Shaping the journey of data across ICSs

Following the recent publication of the Integrated Care Systems design framework and Data Saves Lives Strategy, Evie Dineva, Senior Consultant in the Agilisys Data and Insights Team shares the mission critical factors that ensure an effective journey of data across ICSs and discusses the work Agilisys is doing in this space with BLMK ICS.

In the last two weeks we have seen the release of the Integrated Care System (ICS) Design Framework and the Data Saves Lives Strategy. This is hot on the heels of several reports on the lessons learned from the data driven COVID-19 response of the last year and firmly establishes data as a strategic asset at the top of the table. Having seen how the pandemic has revolutionised the way we look at data and highlighted its power in decision making, it is critical that we embed it within the new ICS foundations of the health and care sector.

The Framework and Strategy make the case for what needs to be in place to have data drive prevention and population health management approaches, but the path to achieving that is still far from clear.

Below are some of our hard-won lessons in what it takes to navigate the journey of data across ICSs successfully.

The five mission critical factors for a successful ICS-level design framework

1. Embedding a data strategy framework that both enables and encourages a cross-system approach – prioritising the linking of key ICS datasets should be accessible to a central analytics team, and other partners, to harness innovative approaches and foster cross-collaboration across digital, data and clinical experts.

2. Defining a clear plan for People, Process and Governance of data and digital – organisations struggle with embedding data transformation, and underthinking business change is often a bigger problem than the technology issues. Without the proper education, processes and governance in place that put data in the hands of the right people who can provide business context and accountability, extracting value can prove difficult.

3. Establishing solid data foundations – a joined up data platform based on cloud-first infrastructure allows teams to access data from anywhere. Storing data securely in one central platform prevents data silos and helps organisations to build up a single version of the truth which builds confidence in the data and its integrity.

4. Empowering well-resourced BI teams – as NHS organisations increasingly leverage data-driven decision making, the ability to use and understand data becomes mission critical. Therefore, ICSs need to invest in individuals who understand the data, know how to manipulate it, and can work with business users to translate it into actionable insights.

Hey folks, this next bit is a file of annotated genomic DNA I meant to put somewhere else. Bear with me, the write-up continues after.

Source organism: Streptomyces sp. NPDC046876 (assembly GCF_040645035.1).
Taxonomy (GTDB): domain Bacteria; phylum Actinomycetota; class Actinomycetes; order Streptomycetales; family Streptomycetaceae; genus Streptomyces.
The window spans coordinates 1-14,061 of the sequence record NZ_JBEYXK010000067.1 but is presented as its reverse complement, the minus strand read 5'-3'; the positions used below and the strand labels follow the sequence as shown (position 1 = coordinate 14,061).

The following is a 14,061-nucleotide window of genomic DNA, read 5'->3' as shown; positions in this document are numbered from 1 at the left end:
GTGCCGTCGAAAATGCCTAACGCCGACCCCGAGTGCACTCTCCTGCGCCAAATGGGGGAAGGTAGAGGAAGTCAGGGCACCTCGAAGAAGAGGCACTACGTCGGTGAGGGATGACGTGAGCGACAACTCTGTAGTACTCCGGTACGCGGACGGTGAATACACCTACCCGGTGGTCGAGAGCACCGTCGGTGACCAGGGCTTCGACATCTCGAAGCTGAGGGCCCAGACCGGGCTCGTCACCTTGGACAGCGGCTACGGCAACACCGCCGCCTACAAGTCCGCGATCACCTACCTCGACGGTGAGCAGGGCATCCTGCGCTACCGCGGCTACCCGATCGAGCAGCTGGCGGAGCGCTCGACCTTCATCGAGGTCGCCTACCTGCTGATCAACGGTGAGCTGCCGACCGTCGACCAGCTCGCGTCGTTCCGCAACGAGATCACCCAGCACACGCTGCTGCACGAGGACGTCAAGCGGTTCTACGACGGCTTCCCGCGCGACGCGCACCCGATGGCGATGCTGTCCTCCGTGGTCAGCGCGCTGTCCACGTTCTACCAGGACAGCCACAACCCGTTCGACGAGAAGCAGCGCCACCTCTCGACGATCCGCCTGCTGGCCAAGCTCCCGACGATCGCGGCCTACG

5. Investing in population health management tools and techniques – proactively managing patients at strategic and tactical level has never been more critical. Leveraging insights to drive and plan interventions will undoubtedly facilitate better patient outcomes and wider society improvements.

A case in focus: Digital Ambition at BLMK ICS

What was the problem BLMK came to us with?

The pace at which ICSs are being formed, particularly during the age of COVID, presents multiple challenges. The data requirements of the system for direct care, resident access, risk stratification and system redesign differ – from the need for real-time vs. near-time data, to federated temporary access vs. longitudinal stored data. Add to this the challenges of bringing together a complex system of several organisations with their own success metrics that they are accountable for, and it was apparent clear a joined-up approach was needed.

Naturally, each of the public health and social care organisations come to the table with differing levels of maturity across their data assets. Therefore, it was clear that a direction of travel and set of shared commitments was necessary to drive effective change.

Our approach?

An integrated data strategy heavily depends on broad engagement of all relevant stakeholders, related to both immediate objectives and longer-term aspirations. This included not only health and social care partners, but stakeholders working in community care, mental health, clinicians and even allied public services like policing.

In practice, this means using the engagement to assess the current state of the digital and data related assets of each of the participating members, to identify strengths and weaknesses, comparing this to desired future state of the ICS as a whole. These gaps underpin a roadmap of workplans to build the future capacity and resources, technology and infrastructure and decision-making processes required to achieve the partnership’s data objectives.

All of this is focused around how and where decisions are being made. Decisions lie at the centre of a successful data-driven organisation and are the tools through which we improve outcomes. Therefore, agreeing accountability and responsibility for decision making early on is what underpins a successful set of commitments from a data strategy. Facilitating these conversations, collaboratively agreeing their implications, and developing the insight capabilities that sit around them is how we turn a set of objectives into a roadmap for the future.

Finally, the implementation of a data strategy is a journey, not a one-off exercise. Therefore, being transparent with how and where data is shared and used and establishing trust with citizens whilst facilitating collaboration and innovation with stakeholders at all levels play a pivotal role to its long-term growth.

Whether you are at the beginning of your digital and data journey or would like to improve what you already have, I would like to invite more healthcare ICS organisations to get in contact when they need a trusted data and insights partner to realise their ambitions.

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